Write using active verbs, rather than a passive tone of voice, and your copy will have much more zing. And once you’ve got the hang of it, writing in an active voice will quickly become second nature.
How? It’s all about the way a sentence fits together. Here’s the grammar bit so bear with me here. There are typically three main parts to every sentence:
- A subject (the person, group or thing doing the action)
- A verb (what they’re doing)
- An object (the person, group or thing that the action is being done to)
For example, in the sentence ‘The government has imposed quarantine to limit the spread of a COVID-19 second wave’:
- The subject is ‘the government’
- The verb is ‘imposed’
- The object is ‘quarantine’
Here’s another example. Take the sentence ‘Melanie watched television’. Watched is the active verb here – the sentence says who is doing the watching before it says what is being watched. Melanie is the subject and the television is the object.
With a passive sentence, this is turned upside down. The object becomes the subject and the subject becomes the object: the television (subject) was watched (verb) by Melanie (object).
Not only is the sentence more boring but we’ve had to introduce the extra words ‘was’ and ‘by’, making the sentence clumsier.
Use active verbs to transform your writing
Here are some examples of how to rejig your writing to turn a passive verb into an active one:
- Tooth decay can be caused by too much sugar (passive)
- Too much sugar can cause tooth decay (active)
- This issue will be considered shortly (passive)
- We will consider the issue shortly (active)
- The lockdown party was broken up by the police (passive)
- Police broke up the lockdown party (active)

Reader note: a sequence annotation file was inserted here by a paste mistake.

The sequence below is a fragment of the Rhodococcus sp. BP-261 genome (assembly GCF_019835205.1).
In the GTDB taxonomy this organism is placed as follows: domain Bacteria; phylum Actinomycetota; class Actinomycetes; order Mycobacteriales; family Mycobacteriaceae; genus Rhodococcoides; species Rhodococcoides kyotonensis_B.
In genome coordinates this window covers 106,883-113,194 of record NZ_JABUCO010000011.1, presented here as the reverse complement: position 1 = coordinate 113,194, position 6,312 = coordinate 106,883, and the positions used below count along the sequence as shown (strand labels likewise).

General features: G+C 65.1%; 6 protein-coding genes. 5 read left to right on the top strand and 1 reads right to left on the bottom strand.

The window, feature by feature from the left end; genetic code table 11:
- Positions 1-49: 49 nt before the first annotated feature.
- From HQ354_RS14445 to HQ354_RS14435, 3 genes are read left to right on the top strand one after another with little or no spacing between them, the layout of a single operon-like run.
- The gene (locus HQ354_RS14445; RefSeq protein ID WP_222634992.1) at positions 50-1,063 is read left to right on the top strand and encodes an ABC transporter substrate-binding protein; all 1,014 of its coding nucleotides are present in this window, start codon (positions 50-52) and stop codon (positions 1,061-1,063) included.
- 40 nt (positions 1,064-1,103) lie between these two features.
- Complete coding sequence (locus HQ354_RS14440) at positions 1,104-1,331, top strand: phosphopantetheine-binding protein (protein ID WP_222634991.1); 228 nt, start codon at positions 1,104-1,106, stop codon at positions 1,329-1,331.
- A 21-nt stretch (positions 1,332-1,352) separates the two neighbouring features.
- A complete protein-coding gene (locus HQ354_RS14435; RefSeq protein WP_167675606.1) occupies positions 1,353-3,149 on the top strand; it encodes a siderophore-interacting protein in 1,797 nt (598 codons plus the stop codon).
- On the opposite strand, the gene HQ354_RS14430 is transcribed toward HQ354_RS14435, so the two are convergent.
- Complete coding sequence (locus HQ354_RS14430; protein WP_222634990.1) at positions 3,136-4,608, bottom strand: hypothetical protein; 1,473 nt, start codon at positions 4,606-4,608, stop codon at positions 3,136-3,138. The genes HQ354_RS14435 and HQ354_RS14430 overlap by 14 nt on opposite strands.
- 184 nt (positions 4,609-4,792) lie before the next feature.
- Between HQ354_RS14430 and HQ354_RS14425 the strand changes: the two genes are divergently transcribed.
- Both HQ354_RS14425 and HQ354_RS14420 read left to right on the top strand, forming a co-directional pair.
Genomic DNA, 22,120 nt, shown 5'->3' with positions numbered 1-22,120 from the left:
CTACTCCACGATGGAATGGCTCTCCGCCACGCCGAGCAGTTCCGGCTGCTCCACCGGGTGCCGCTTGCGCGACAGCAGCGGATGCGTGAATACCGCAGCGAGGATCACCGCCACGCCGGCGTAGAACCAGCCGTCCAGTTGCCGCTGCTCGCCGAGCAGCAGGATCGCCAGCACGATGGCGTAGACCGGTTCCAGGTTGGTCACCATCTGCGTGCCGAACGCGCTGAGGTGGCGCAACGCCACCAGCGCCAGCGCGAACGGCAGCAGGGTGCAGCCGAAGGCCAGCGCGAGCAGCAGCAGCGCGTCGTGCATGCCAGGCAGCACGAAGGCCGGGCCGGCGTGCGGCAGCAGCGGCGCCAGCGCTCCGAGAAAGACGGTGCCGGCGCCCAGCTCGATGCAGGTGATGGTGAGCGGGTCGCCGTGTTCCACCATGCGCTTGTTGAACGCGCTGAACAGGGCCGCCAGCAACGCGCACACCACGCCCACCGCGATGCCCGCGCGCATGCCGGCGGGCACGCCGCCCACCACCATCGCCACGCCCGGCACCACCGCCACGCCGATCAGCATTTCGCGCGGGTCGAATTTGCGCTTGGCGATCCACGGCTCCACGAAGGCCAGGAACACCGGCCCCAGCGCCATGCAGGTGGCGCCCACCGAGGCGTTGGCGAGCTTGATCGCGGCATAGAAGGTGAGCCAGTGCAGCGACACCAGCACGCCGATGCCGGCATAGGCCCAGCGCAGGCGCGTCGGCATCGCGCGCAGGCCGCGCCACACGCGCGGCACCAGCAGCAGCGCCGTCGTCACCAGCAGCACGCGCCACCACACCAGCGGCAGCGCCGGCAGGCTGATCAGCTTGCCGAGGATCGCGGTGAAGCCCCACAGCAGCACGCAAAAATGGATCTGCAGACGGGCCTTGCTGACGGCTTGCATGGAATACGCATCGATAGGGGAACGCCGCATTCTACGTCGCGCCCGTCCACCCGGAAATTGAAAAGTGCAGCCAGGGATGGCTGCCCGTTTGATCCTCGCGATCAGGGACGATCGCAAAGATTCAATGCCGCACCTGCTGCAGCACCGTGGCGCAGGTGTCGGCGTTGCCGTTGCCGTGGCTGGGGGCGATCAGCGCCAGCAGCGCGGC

You be the judge – which sounds the most interesting to you to read?
Why passive verbs are a no-no
Here’s some of the reasons why you should avoid using passive verbs:
- They can be confusing
- They often make writing more convoluted
- They make writing less lively
Having said that, passive verbs do have a place. There are times when they can be a better choice than an active verb, such as:
- To make a statement less hostile – “This bill has not been paid” (passive) is softer and less accusatory than “You have not paid this bill”.
- To avoid taking the blame – “A mistake was made” (passive) rather than admitting “We made a mistake” (active).
- When you don’t know who is doing the action – as in “The England team has been picked” (passive).
- If it simply sounds better for reasons you can’t put your finger on.
But, as a general rule, the Plain English Campaign recommends we should make around 80-90% of our verbs active ones.
If all this grammar malarkey sounds like too much bother, you can always save yourself the headache by using a professional copywriter like me, freeing you to focus on what you do best. Get in touch to discuss how I can help.